He tips his tequila to the crowd (but means it for Molly)—chases it with a cough. The bartender tosses Owl a lime and shakes his head in that annoyance reserved for scrawny men who can’t take their liquor. Molly buzzes between close-talking pairs and more drinks are ordered. No one notices him. This is his whole life—shadow movements, a life behind large glasses.
The music picks up with a crescendo of conversation and then there is dancing that combusts out of air. Molly started it; but then she walks abruptly to the long table. They offer her a beer and say to cut the cake. A knife appears; cake is cut. Molly licks blue icing off manicured fingertips, hips swaying. Owl moves tentatively for a piece but is too late to catch her.
The man outside smoking has come in and now gives Molly a long, insistent look. She absorbs the gaze and returns it with such force he feels ashamed for watching. The smoking man is married.
It doesn’t matter. A partner in the firm flies to the dancefloor with a crash.
Owl watches him clutch and gasp like Jagger from the floor, dirty. With a phantom microphone, he gyrates. He sings; he weaves. He has everyone clapping. All of the sudden, Jagger jumps on the long table and reaches for the rafters. One strong arm, a big swing, and his legs are holding him upside down as he yells, “Can’t get no!”
Beneath Jagger waits Coco (he hears her name while eavesdropping), dark-brown skin in a leopard-print shirt, wedding ring gleaming. Then, another, more conservatively dressed but much younger. Neither is with the group, but both wait for Jagger to flip down. They dance—so primitive and private but for obstinate clothes. All watch, mouths open.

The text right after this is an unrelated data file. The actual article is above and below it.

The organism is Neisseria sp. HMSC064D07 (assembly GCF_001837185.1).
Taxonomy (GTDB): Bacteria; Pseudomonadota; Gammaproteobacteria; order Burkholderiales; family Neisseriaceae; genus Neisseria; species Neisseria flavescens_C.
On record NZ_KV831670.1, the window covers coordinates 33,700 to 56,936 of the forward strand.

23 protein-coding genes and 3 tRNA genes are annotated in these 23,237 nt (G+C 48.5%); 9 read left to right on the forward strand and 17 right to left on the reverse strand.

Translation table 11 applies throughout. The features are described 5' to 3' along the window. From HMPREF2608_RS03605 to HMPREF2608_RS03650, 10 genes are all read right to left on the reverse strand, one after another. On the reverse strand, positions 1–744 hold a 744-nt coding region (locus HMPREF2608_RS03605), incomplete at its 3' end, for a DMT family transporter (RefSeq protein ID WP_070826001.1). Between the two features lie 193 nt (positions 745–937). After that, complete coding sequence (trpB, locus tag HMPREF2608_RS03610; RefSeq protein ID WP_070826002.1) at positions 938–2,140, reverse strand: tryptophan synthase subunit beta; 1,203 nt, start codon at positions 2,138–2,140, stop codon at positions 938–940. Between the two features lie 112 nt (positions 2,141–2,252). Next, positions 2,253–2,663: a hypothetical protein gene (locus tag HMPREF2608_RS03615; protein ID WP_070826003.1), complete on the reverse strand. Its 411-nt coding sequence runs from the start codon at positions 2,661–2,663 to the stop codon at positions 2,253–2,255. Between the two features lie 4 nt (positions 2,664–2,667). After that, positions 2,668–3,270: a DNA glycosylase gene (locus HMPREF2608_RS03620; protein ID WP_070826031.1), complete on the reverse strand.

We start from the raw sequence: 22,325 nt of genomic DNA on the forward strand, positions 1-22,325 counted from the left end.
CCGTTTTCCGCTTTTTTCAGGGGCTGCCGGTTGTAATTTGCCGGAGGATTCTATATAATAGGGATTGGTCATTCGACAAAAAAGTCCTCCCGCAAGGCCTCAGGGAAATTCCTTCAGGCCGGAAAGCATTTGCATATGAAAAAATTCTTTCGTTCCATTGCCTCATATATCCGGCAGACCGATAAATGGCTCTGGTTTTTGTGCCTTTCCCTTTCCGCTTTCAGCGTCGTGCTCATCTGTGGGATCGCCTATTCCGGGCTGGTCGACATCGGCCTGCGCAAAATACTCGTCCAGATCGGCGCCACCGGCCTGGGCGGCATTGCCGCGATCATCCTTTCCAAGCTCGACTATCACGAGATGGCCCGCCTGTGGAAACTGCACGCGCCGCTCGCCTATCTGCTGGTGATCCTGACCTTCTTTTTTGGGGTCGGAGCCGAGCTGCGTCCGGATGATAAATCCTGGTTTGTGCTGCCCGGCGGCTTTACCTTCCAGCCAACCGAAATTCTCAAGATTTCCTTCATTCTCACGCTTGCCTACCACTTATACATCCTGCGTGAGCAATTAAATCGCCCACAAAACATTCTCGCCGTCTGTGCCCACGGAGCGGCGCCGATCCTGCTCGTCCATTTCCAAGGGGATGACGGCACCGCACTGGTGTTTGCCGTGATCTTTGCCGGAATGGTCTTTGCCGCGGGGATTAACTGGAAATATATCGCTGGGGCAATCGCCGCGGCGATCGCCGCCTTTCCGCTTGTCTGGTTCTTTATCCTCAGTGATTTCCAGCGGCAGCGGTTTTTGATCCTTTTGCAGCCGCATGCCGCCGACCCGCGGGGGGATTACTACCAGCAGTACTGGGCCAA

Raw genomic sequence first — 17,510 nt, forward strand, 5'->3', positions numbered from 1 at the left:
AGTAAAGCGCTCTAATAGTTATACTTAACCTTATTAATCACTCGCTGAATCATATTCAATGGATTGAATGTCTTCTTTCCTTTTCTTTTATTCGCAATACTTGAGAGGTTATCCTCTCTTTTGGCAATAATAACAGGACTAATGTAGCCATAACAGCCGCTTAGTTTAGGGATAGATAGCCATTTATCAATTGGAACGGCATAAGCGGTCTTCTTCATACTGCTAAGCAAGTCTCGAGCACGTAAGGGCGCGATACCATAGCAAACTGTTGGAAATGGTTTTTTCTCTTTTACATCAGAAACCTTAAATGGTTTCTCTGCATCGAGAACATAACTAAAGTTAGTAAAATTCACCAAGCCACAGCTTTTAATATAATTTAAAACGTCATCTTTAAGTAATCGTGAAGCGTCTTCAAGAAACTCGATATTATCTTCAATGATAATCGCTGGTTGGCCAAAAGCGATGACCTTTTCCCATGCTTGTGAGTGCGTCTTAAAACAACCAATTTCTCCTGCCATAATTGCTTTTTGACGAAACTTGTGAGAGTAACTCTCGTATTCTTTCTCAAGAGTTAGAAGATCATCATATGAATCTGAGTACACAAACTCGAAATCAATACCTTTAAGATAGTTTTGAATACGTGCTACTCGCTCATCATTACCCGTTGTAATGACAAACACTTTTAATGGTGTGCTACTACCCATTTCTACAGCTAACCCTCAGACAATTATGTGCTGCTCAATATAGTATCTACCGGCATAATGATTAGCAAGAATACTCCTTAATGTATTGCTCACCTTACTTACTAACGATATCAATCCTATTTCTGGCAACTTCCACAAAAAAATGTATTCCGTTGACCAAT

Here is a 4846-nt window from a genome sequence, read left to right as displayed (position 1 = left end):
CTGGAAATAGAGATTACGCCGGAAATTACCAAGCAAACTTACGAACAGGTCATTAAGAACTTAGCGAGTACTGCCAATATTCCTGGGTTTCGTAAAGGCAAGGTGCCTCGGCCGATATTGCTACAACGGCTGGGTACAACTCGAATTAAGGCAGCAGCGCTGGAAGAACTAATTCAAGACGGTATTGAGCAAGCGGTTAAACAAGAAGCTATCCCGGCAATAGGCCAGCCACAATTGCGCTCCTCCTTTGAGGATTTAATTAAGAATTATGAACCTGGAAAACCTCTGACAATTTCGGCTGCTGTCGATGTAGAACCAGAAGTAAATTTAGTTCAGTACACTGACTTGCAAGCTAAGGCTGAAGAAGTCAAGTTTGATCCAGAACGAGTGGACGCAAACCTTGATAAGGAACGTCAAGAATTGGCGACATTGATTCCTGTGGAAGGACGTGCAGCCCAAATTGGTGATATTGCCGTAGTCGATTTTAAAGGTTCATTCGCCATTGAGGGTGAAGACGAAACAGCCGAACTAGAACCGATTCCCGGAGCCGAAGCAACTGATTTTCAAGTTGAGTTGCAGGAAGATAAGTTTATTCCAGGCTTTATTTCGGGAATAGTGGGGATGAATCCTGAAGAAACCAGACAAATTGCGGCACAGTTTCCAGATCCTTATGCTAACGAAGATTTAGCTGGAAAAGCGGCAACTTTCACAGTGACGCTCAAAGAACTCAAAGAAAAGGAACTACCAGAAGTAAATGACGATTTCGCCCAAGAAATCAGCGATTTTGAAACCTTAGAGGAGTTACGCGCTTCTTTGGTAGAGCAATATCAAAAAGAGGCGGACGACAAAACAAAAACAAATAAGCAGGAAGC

It’s just another illusion, Owl ruefully thinks.
He takes a long, deep drink. Owl is alone while giddy women from accounting make eyes at the bartender and several softball players recount the fifth inning. It doesn’t matter. Molly has taken to a dark corner outside and whispers to the smoking man, giggling. Long fingers playfully straighten his collar. Long fingers gently paint the curve of his jaw. Her blond hair swings freely in their surreptitious world. Owl strains his neck to watch until they take two swift steps into obscurity.
What is it about her slender frame that arrests him? God, and why Key Largo? He sets his drink down and softly smooths his clothes; pants too short, shirt wrinkled with cat hair. It’s no wonder he can slip through unnoticed. But yet, sometimes, he would swear Molly sees him. Yes, that’s it. When she comes by his desk, asking so directly about his day, he swears she really sees him.